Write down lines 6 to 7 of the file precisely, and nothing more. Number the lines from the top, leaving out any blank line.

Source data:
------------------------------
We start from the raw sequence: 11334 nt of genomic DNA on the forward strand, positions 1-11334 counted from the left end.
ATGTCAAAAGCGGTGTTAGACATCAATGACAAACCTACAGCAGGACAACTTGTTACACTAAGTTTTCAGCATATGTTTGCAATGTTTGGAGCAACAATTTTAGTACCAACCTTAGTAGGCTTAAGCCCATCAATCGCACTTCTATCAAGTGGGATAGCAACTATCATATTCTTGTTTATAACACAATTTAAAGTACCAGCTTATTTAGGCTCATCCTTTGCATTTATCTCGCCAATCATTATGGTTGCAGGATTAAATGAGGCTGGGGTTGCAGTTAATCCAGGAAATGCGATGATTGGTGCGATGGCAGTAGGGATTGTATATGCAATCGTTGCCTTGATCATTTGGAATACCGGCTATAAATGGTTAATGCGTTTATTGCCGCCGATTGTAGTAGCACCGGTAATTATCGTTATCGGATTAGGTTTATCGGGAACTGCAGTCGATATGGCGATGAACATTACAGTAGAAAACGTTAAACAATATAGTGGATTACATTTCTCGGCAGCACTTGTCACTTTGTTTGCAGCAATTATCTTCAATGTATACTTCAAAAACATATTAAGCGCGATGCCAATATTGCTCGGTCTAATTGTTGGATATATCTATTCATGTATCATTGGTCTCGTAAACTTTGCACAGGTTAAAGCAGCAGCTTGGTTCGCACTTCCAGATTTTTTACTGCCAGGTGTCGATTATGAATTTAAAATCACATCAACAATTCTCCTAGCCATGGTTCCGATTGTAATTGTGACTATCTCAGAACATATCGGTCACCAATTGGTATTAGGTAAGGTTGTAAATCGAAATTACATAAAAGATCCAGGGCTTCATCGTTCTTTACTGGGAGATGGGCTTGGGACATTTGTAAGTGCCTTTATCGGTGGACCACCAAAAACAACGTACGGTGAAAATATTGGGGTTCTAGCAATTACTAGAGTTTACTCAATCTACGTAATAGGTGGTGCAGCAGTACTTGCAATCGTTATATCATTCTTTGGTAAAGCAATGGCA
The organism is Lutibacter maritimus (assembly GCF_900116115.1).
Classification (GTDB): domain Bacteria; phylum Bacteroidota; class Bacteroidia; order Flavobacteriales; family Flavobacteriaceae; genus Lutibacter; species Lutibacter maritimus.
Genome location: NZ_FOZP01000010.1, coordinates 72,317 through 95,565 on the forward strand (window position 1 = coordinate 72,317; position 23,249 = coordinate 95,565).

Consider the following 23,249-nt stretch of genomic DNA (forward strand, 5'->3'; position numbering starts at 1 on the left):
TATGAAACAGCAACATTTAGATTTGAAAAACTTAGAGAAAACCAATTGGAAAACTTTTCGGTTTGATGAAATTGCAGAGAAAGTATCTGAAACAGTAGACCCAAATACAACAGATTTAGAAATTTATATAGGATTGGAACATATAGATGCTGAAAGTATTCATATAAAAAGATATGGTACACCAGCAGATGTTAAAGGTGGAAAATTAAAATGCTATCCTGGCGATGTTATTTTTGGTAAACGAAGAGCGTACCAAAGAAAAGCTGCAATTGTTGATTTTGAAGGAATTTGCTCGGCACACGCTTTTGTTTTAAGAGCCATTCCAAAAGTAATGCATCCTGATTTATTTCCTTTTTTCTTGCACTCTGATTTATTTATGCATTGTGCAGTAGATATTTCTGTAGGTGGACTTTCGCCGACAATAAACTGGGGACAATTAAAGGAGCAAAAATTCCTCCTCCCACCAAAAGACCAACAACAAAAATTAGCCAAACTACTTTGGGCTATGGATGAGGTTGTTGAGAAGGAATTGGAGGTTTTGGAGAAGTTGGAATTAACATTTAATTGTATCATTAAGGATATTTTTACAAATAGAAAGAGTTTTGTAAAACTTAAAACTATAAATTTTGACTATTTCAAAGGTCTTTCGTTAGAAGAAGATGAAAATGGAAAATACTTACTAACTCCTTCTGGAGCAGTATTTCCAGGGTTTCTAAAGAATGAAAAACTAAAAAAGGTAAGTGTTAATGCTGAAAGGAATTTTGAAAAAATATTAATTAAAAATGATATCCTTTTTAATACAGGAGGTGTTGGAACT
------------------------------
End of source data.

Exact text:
Consider the following 23,249-nt stretch of genomic DNA (forward strand, 5'->3'; position numbering starts at 1 on the left):
TATGAAACAGCAACATTTAGATTTGAAAAACTTAGAGAAAACCAATTGGAAAACTTTTCGGTTTGATGAAATTGCAGAGAAAGTATCTGAAACAGTAGACCCAAATACAACAGATTTAGAAATTTATATAGGATTGGAACATATAGATGCTGAAAGTATTCATATAAAAAGATATGGTACACCAGCAGATGTTAAAGGTGGAAAATTAAAATGCTATCCTGGCGATGTTATTTTTGGTAAACGAAGAGCGTACCAAAGAAAAGCTGCAATTGTTGATTTTGAAGGAATTTGCTCGGCACACGCTTTTGTTTTAAGAGCCATTCCAAAAGTAATGCATCCTGATTTATTTCCTTTTTTCTTGCACTCTGATTTATTTATGCATTGTGCAGTAGATATTTCTGTAGGTGGACTTTCGCCGACAATAAACTGGGGACAATTAAAGGAGCAAAAATTCCTCCTCCCACCAAAAGACCAACAACAAAAATTAGCCAAACTACTTTGGGCTATGGATGAGGTTGTTGAGAAGGAATTGGAGGTTTTGGAGAAGTTGGAATTAACATTTAATTGTATCATTAAGGATATTTTTACAAATAGAAAGAGTTTTGTAAAACTTAAAACTATAAATTTTGACTATTTCAAAGGTCTTTCGTTAGAAGAAGATGAAAATGGAAAATACTTACTAACTCCTTCTGGAGCAGTATTTCCAGGGTTTCTAAAGAATGAAAAACTAAAAAAGGTAAGTGTTAATGCTGAAAGGAATTTTGAAAAAATATTAATTAAAAATGATATCCTTTTTAATACAGGAGGTGTTGGAACT